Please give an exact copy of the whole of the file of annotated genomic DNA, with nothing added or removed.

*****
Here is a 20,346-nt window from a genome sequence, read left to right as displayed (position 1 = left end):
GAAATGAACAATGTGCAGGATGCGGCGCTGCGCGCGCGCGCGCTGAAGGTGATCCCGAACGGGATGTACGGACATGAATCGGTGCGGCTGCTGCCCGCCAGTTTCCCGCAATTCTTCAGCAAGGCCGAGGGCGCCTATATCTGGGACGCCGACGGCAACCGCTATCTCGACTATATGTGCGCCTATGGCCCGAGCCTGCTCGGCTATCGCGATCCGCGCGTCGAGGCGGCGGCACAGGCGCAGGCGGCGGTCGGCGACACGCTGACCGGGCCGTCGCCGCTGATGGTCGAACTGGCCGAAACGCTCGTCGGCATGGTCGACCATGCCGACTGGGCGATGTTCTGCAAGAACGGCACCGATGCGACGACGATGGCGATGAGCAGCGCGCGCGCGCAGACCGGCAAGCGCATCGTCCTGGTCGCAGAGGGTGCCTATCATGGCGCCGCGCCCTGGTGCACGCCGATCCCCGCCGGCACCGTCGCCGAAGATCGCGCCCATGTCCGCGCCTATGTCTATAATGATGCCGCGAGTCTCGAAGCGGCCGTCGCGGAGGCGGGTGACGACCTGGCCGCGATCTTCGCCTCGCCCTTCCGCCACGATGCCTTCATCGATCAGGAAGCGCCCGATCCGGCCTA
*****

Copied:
Here is a 20,346-nt window from a genome sequence, read left to right as displayed (position 1 = left end):
GAAATGAACAATGTGCAGGATGCGGCGCTGCGCGCGCGCGCGCTGAAGGTGATCCCGAACGGGATGTACGGACATGAATCGGTGCGGCTGCTGCCCGCCAGTTTCCCGCAATTCTTCAGCAAGGCCGAGGGCGCCTATATCTGGGACGCCGACGGCAACCGCTATCTCGACTATATGTGCGCCTATGGCCCGAGCCTGCTCGGCTATCGCGATCCGCGCGTCGAGGCGGCGGCACAGGCGCAGGCGGCGGTCGGCGACACGCTGACCGGGCCGTCGCCGCTGATGGTCGAACTGGCCGAAACGCTCGTCGGCATGGTCGACCATGCCGACTGGGCGATGTTCTGCAAGAACGGCACCGATGCGACGACGATGGCGATGAGCAGCGCGCGCGCGCAGACCGGCAAGCGCATCGTCCTGGTCGCAGAGGGTGCCTATCATGGCGCCGCGCCCTGGTGCACGCCGATCCCCGCCGGCACCGTCGCCGAAGATCGCGCCCATGTCCGCGCCTATGTCTATAATGATGCCGCGAGTCTCGAAGCGGCCGTCGCGGAGGCGGGTGACGACCTGGCCGCGATCTTCGCCTCGCCCTTCCGCCACGATGCCTTCATCGATCAGGAAGCGCCCGATCCGGCCTA